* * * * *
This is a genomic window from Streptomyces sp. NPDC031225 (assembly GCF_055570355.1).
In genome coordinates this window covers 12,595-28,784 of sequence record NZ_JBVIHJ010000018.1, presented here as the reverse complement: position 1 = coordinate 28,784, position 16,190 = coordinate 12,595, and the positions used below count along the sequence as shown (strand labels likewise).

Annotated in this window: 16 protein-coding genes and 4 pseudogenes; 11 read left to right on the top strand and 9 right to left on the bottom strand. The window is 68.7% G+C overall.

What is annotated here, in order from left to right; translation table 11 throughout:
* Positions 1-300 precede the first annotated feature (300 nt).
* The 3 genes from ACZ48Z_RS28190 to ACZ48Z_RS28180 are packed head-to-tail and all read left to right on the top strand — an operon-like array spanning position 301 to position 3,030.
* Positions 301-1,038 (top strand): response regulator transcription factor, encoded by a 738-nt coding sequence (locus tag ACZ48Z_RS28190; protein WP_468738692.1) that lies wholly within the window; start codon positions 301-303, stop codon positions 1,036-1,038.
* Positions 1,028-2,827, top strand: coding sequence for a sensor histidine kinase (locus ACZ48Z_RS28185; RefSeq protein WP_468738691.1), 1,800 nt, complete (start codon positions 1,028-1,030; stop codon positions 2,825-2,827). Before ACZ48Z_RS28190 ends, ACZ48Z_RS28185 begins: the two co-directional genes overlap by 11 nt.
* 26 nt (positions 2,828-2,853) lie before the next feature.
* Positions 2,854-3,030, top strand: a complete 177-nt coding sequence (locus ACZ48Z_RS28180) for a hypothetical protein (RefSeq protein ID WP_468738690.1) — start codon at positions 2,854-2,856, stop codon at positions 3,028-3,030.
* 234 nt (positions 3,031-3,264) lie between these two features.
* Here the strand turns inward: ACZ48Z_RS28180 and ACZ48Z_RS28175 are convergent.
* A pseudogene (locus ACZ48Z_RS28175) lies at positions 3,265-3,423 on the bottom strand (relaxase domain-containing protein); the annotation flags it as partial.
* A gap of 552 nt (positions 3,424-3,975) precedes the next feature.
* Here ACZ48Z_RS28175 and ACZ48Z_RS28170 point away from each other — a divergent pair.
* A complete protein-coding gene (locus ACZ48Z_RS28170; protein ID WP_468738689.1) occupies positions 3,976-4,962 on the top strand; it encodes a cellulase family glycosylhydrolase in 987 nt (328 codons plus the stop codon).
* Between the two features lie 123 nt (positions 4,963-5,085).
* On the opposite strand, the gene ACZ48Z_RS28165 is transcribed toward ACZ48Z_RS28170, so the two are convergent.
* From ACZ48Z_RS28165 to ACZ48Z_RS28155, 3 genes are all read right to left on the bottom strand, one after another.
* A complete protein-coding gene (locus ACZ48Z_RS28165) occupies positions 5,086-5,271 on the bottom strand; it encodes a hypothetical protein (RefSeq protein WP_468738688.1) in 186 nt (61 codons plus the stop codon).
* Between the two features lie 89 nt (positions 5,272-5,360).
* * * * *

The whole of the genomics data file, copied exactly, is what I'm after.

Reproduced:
This is a genomic window from Streptomyces sp. NPDC031225 (assembly GCF_055570355.1).
In genome coordinates this window covers 12,595-28,784 of sequence record NZ_JBVIHJ010000018.1, presented here as the reverse complement: position 1 = coordinate 28,784, position 16,190 = coordinate 12,595, and the positions used below count along the sequence as shown (strand labels likewise).

Annotated in this window: 16 protein-coding genes and 4 pseudogenes; 11 read left to right on the top strand and 9 right to left on the bottom strand. The window is 68.7% G+C overall.

What is annotated here, in order from left to right; translation table 11 throughout:
* Positions 1-300 precede the first annotated feature (300 nt).
* The 3 genes from ACZ48Z_RS28190 to ACZ48Z_RS28180 are packed head-to-tail and all read left to right on the top strand — an operon-like array spanning position 301 to position 3,030.
* Positions 301-1,038 (top strand): response regulator transcription factor, encoded by a 738-nt coding sequence (locus tag ACZ48Z_RS28190; protein WP_468738692.1) that lies wholly within the window; start codon positions 301-303, stop codon positions 1,036-1,038.
* Positions 1,028-2,827, top strand: coding sequence for a sensor histidine kinase (locus ACZ48Z_RS28185; RefSeq protein WP_468738691.1), 1,800 nt, complete (start codon positions 1,028-1,030; stop codon positions 2,825-2,827). Before ACZ48Z_RS28190 ends, ACZ48Z_RS28185 begins: the two co-directional genes overlap by 11 nt.
* 26 nt (positions 2,828-2,853) lie before the next feature.
* Positions 2,854-3,030, top strand: a complete 177-nt coding sequence (locus ACZ48Z_RS28180) for a hypothetical protein (RefSeq protein ID WP_468738690.1) — start codon at positions 2,854-2,856, stop codon at positions 3,028-3,030.
* 234 nt (positions 3,031-3,264) lie between these two features.
* Here the strand turns inward: ACZ48Z_RS28180 and ACZ48Z_RS28175 are convergent.
* A pseudogene (locus ACZ48Z_RS28175) lies at positions 3,265-3,423 on the bottom strand (relaxase domain-containing protein); the annotation flags it as partial.
* A gap of 552 nt (positions 3,424-3,975) precedes the next feature.
* Here ACZ48Z_RS28175 and ACZ48Z_RS28170 point away from each other — a divergent pair.
* A complete protein-coding gene (locus ACZ48Z_RS28170; protein ID WP_468738689.1) occupies positions 3,976-4,962 on the top strand; it encodes a cellulase family glycosylhydrolase in 987 nt (328 codons plus the stop codon).
* Between the two features lie 123 nt (positions 4,963-5,085).
* On the opposite strand, the gene ACZ48Z_RS28165 is transcribed toward ACZ48Z_RS28170, so the two are convergent.
* From ACZ48Z_RS28165 to ACZ48Z_RS28155, 3 genes are all read right to left on the bottom strand, one after another.
* A complete protein-coding gene (locus ACZ48Z_RS28165) occupies positions 5,086-5,271 on the bottom strand; it encodes a hypothetical protein (RefSeq protein WP_468738688.1) in 186 nt (61 codons plus the stop codon).
* Between the two features lie 89 nt (positions 5,272-5,360).